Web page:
Scorching Tucson bucks US trend to put climate justice at centre of plans
Key goals include powering city buildings on renewables and curbing urban sprawl
It was another scorching summer this year in Tucson, Arizona, the second hottest city in the United States, where even plants adapted to the desert’s harsh conditions wilted amid record-breaking temperatures and scant rainfall.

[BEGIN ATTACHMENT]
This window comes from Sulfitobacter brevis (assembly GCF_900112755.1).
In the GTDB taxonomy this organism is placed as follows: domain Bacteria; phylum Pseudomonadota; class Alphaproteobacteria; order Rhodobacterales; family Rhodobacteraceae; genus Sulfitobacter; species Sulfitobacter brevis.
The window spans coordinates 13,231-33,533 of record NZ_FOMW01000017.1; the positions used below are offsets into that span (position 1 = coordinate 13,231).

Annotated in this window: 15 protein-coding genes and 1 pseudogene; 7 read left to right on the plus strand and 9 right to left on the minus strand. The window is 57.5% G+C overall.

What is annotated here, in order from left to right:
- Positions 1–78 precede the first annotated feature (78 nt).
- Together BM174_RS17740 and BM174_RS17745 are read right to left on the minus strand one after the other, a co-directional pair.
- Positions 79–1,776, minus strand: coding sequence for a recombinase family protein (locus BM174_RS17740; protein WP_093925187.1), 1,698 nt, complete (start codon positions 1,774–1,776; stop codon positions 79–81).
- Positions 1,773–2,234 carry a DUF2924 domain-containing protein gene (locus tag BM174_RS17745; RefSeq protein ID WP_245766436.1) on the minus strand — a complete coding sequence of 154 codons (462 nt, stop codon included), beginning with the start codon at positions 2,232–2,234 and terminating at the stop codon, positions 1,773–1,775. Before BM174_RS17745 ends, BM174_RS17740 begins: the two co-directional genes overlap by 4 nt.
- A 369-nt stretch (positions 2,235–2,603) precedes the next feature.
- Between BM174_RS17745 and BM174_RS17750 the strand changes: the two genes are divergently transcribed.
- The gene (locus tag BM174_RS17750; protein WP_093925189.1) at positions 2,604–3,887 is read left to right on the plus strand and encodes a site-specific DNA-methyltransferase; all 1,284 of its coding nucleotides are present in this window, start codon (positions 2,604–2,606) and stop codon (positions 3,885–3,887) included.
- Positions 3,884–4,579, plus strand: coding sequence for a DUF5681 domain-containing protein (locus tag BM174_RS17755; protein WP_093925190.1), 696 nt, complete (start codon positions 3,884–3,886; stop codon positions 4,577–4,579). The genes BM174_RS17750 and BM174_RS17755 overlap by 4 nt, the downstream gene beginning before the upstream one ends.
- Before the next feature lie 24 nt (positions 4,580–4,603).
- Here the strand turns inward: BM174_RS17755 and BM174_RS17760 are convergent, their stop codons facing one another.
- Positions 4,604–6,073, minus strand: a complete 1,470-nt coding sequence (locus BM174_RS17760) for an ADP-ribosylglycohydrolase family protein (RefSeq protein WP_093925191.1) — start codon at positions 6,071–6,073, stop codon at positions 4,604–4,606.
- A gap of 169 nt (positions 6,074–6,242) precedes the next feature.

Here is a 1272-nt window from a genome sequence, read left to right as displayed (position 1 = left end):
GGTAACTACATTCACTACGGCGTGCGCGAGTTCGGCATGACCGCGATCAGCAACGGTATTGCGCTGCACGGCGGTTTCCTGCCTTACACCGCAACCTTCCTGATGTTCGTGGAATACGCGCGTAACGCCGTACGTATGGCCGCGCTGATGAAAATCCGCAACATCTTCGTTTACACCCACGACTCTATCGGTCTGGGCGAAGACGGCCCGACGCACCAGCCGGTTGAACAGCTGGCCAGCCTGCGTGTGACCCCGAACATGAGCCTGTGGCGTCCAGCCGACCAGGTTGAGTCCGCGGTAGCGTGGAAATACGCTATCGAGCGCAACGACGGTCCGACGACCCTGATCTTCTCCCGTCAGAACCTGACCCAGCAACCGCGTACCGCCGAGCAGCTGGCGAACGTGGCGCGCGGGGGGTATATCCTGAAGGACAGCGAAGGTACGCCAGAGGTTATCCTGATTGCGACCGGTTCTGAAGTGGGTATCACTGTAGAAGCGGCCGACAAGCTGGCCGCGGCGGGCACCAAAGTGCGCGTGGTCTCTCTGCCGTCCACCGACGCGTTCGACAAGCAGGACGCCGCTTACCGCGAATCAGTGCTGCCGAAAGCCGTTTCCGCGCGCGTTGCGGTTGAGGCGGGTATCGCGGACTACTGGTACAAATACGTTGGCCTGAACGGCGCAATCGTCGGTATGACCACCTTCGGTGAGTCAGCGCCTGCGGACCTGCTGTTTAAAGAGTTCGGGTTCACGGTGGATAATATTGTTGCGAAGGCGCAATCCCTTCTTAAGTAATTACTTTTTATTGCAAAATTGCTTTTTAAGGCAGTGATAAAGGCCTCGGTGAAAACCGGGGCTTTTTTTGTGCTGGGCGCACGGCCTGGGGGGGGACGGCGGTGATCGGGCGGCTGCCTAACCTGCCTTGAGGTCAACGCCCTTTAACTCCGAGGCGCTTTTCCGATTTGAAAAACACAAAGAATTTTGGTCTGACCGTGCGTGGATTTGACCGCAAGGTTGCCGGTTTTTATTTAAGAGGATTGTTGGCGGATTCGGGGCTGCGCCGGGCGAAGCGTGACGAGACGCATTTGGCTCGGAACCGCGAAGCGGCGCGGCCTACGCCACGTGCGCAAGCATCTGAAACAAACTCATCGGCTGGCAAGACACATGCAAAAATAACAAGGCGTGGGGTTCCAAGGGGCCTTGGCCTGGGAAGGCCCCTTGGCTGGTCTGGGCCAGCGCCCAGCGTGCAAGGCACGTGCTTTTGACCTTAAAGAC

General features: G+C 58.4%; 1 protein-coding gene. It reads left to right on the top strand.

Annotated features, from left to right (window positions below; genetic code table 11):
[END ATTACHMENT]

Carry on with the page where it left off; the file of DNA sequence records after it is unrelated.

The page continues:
This summer was the state’s hottest on record, and in August the city clocked four days that were 43C (110F) or hotter and 26 that were over 37C (99F). Tucson temperatures are on average 2.5C (4.5F) warmer now than in 1970, a greater increase than in most other American cities, according to analysis of weather data by Climate Central.